How the Changing U.S. Energy Sector Affects Canada’s Oil Patch

Changing dynamics in Canada’s largest energy export market are set to significantly impact the patch

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Canada’s energy industry has fast grown to be a crucial sector in the Canadian economy. The country is one of the few globally to be a net exporter of energy and, according to the U.S. Geological Survey, has the world’s third largest oil reserves. The importance of the sector is further underscored by energy exports, according to the Energy Council of Canada, making up almost 7% of Canada’s total GDP and 16% of total investment in Canada.

But crucially Canada’s key energy export market is the U.S, which accepts well over 90% of all of Canada’s energy exports and the dynamics of U.S. energy demand continue to change. According to the U.S. Energy Information Administration, since 2008 U.S. oil production has grown by almost 50% to over 7.5 million barrels of crude daily. The boom has also seen U.S. crude reserves shoot up, with new unconventional oil discoveries boosting reserves by 60% in 2012 when compared to 2008.

The U.S. is expected to reach energy self-sufficiency by 2035
It is expected investment in the U.S. energy sector will continue to grow, which will see both reserves and production increase significantly. According to global integrated energy company BP, in its BP Energy Outlook 2035, the U.S. will become energy sufficient by 2035 because of the shale oil boom.

This will see demand from Canada’s key energy export market wane, which along with pipeline and infrastructure constraints will cause the price differentials between Canadian light and heavy oil to widen once again. That means players in the patch will need to look to other key export markets, including Europe with its energy supplies threatened by Russia, and a rapidly growing China.

Already Enbridge (TSX: ENB)(NYSE: ENB) has received approval from Canada’s energy regulator the National Energy Board, to ship oil from Alberta to the West Coast, which will facilitate the export of oil to China. The company’s Northern Gateway pipeline also forms a crucial part of this strategy of gaining access to ever important Asian energy markets. While the energy regulator has been looking favorably upon these developments, there is growing opposition from local residents and First Nations.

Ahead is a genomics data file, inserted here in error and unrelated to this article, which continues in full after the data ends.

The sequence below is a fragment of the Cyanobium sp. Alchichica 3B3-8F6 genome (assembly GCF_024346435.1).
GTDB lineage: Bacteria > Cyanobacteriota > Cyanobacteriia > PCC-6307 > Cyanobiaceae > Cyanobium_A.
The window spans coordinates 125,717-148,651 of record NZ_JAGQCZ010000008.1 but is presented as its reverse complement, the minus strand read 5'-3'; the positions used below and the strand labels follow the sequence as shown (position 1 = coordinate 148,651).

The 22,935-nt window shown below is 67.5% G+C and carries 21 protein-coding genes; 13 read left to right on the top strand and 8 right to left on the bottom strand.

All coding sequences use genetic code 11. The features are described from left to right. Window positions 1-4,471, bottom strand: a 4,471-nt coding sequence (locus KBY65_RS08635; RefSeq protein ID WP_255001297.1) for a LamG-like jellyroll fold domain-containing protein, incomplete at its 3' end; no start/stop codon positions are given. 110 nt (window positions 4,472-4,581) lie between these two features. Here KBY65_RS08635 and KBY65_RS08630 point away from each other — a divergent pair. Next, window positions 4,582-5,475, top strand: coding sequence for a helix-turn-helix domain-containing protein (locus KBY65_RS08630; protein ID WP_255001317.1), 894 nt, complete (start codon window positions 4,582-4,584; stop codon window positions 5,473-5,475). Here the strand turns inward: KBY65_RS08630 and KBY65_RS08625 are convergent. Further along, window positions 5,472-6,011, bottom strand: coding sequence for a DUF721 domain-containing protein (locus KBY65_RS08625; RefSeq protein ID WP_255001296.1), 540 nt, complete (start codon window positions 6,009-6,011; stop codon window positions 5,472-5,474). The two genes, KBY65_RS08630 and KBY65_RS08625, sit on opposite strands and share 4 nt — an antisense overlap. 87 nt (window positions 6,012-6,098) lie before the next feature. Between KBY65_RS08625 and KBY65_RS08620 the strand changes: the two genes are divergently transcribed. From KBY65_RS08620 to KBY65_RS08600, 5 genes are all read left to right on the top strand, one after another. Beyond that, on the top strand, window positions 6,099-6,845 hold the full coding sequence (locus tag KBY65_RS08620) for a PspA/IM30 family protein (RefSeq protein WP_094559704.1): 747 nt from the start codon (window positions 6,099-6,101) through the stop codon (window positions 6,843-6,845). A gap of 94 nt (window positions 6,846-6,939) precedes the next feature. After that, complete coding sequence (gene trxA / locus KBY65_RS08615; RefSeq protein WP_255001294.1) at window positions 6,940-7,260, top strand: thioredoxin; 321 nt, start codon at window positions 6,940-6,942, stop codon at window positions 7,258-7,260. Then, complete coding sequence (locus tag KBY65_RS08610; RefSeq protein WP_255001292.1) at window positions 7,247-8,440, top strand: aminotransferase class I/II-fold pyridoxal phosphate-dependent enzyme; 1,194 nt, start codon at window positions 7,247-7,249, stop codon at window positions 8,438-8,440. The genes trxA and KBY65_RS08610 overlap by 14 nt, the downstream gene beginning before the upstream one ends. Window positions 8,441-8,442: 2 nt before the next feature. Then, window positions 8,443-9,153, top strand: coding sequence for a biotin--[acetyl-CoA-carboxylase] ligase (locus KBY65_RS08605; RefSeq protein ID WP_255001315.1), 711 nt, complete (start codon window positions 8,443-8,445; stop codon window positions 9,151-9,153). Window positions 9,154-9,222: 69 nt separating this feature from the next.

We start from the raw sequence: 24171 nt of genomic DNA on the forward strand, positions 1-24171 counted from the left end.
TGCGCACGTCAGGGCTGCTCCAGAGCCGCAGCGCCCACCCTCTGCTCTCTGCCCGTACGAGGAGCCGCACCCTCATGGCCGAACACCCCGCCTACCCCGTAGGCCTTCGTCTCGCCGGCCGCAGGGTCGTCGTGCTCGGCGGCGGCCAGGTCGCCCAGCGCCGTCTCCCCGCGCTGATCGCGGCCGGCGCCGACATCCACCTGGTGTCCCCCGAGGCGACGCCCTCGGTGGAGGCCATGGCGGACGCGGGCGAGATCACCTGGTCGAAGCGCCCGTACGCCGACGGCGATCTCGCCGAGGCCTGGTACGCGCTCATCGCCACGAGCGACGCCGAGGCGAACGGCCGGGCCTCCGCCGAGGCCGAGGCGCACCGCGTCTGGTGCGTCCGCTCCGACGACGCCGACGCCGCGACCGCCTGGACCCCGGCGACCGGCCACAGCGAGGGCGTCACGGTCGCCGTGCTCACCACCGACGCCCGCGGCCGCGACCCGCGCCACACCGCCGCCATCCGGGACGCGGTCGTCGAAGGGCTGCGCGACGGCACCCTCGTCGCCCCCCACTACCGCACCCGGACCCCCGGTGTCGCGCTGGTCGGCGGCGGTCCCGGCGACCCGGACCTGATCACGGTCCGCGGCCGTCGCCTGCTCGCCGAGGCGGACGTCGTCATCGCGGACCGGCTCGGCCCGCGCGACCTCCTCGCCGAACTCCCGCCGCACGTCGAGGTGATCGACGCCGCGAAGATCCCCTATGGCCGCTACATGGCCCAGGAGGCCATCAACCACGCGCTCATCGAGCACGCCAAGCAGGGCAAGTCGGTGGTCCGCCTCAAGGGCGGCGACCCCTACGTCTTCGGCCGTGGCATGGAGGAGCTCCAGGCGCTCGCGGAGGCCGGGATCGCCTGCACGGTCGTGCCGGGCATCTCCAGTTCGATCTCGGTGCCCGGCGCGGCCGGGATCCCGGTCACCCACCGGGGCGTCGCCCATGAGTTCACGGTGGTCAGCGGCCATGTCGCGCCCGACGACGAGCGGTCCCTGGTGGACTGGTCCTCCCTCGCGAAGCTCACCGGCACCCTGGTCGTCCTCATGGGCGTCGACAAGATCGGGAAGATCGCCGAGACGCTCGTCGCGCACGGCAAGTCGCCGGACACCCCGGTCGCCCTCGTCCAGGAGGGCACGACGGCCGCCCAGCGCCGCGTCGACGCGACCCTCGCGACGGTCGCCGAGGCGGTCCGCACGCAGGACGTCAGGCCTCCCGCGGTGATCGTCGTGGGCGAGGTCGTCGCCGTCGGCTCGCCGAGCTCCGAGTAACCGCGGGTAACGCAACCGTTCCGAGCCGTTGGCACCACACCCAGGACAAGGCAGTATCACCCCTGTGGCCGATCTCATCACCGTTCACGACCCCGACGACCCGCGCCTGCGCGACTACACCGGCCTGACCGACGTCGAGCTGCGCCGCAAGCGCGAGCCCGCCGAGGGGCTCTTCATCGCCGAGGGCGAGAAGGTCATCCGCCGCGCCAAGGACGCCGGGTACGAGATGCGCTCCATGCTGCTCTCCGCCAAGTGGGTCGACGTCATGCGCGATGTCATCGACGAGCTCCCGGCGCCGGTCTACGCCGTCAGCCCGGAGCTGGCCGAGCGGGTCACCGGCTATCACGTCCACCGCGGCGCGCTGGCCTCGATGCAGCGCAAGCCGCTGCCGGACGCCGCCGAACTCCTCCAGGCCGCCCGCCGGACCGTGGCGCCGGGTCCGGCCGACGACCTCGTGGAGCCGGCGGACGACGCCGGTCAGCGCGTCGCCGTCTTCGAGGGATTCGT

If Enbridge is able to secure the appropriate approvals and ship oil to the west coast the company will become an important link in Canada’s strategy of accessing non-U.S. energy markets, boding well for its future growth. But it will take some time for sufficient infrastructure to be put in place that allows for the transportation of large enough volumes of crude and natural gas to fill the declining from the U.S.

These widening price differentials will have a significant impact on a range of Canadian crude producers, with the most vulnerable being small-cap explorers and producers — particularly Athabasca Oil Corporation (TSX: ATH), Sunshine Oil Sands (TSX: SUO), and Blackpearl Resources (TSX: PXX), which need to raise funds for investment in their oil sands projects.

Light oil producers will also be hard hit by the changing dynamics of U.S. energy demand, with U.S. light oil making up the greatest portion of U.S. oil production and reserves. The most vulnerable are those with heavily leveraged balance sheets, declining production, or in the midst of critical turnaround programs.

Accordingly, declining U.S. demand for Canadian light crude could potentially have a significant impact on Lightstream Resources (TSX: LTS), Penn West Petroleum (TSX: PWT)(NYSE: PWE) and Pengrowth Energy (TSX: PGF)(NYSE: PGH). All of these companies are attempting to divest themselves of non-core assets with varying degrees of success so as to the use the funds to restore their heavily leveraged balance sheets.

Foolish bottom line
Increasing U.S. energy self-sufficiency is shaping up as a key threat to Canada’s energy sector. This in conjunction with pipeline constraints will see Canadian crude price differentials widen impacting the profitability of a number of players in the patch. Furthermore, it will take some time for sufficient infrastructure to be put in place to allow players in the patch to access lucrative Asian energy markets.

This article represents the opinion of the writer, who may disagree with the “official” recommendation position of a Motley Fool premium service or advisor. We’re Motley! Questioning an investing thesis — even one of our own — helps us all think critically about investing and make decisions that help us become smarter, happier, and richer, so we sometimes publish articles that may not be in line with recommendations, rankings or other content.

Fool contributor Matt Smith does not own shares of any companies mentioned.

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